Tuesday, September 09, 2003

A CNN report on a pirate Harry Potter publisher in Venezuela is a reminder of why publishing houses get so upset about copyright infringement. A poor Spanish translation of the latest J.K. Rowling blockbuster is selling like hotcakes for the equivalent of $25. This is despite the fact that the translator admits on nearly every page that there were phrases and sentences s/he could not understand. The official Spanish language translation is not due for months and this character decided to fill a gap in the market.

Thanks to Siva Vaidhyanathan for pointing to this story about the battle between Ontario province in Canada and a US biotech company, Myriad Genetics, with a patent on the BRCA1 and BRCA2 genes. Testing for these can apparently help to predict a woman's risk of developing breast cancer where there is a history of the illness in the family. Myriad are threatening court action unless Ontario stop doing their version of the test, (which is done at one third of the cost and provides results two months faster). Similar threats against British Columbia last year led labs there to discontinue testing, according to the report cited.

Monday, September 08, 2003

The Foundation for Information Policy Research has released an important new report on the implementation of the EU copyright directive of 2001.

"Implementing the European Union
Copyright Directive

Ian Brown

Directive 2001/29/EC of the European Parliament and of the Council of
22 May 2001 on the harmonisation of certain aspects of copyright and
related rights in the information society has proven more contentious than
its drafters foresaw. This EU Copyright Directive (EUCD), as it is
commonly known, allowed only 19 months for implementation by
Member States. But controversy in many of the fifteen States meant that
only Denmark and Greece met this deadline.

Given the experience in the United States with a similar piece of legislation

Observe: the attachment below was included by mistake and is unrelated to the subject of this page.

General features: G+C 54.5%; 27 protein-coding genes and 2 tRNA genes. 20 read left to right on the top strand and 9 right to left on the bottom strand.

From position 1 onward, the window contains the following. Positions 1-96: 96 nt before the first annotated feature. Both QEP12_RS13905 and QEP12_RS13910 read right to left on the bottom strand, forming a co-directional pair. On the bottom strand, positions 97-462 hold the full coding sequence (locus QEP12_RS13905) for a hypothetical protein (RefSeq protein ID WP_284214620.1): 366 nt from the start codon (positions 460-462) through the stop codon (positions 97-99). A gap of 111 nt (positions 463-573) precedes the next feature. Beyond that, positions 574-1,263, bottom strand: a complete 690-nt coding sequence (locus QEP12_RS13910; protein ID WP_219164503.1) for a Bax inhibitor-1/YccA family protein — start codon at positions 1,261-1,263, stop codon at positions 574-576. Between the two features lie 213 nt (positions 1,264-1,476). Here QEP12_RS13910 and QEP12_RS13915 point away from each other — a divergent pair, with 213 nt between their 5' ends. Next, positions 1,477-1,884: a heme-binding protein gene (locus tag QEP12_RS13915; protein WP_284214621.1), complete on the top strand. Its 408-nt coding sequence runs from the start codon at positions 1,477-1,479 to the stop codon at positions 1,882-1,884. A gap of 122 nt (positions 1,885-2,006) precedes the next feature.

passed in 1998, this may be less surprising than it seems. The EUCD and
the US Digital Millennium Copyright Act (DMCA) both give new
protection to “technological measures:” systems that restrict the use of
literary and other works in digital form based on instructions from their
owners. Even legitimate users of such works are forbidden from
circumventing such measures. Tools that facilitate circumvention are also
banned. This has led to problems in the US for innovators, researchers,
the press, and the public at large.

This guide describes the debate that has occurred within each of the EU
states during this process of implementation. It also describes the options
that are available in implementation, and how these options have been
exercised across the EU. Our aim is to provide information to government
and civil society bodies in the countries that will be joining the EU during
2004, and hence who must also transpose the Directive into national law
as part of that process. These organisations will then be in a better position
to represent the views of copyright users in the debate over transposition,
in order to ensure a proper balance between the rights of rightsholders and

The European Commission is due to report on the operation of the
Directive in December 2004, after which amendments may be made by
the Parliament and Council. Until then, careful use of its flexibility in
implementation may prevent the recurrence in Europe of some of the
problems seen in the US as a result of the DMCA.

The guide will be updated to provide further information as the legal
situation evolves, particularly in those countries that have only very
recently, or are yet to, publish draft legislation (Ireland, Luxembourg and

You can see the entire report at the FIPR website.
The UK cabinet are divided on David Blunkett's plans for a biometrically embedded national identity card.

The national ID card proposal fails security expert Bruce Schneier's 5 step test at the first hurdle:

1. What problem(s) does the proposed solution - in this case a national identity card - solve?
2. How well does it solve it (or them) and how can it fail?
3. What other problems does the solution create?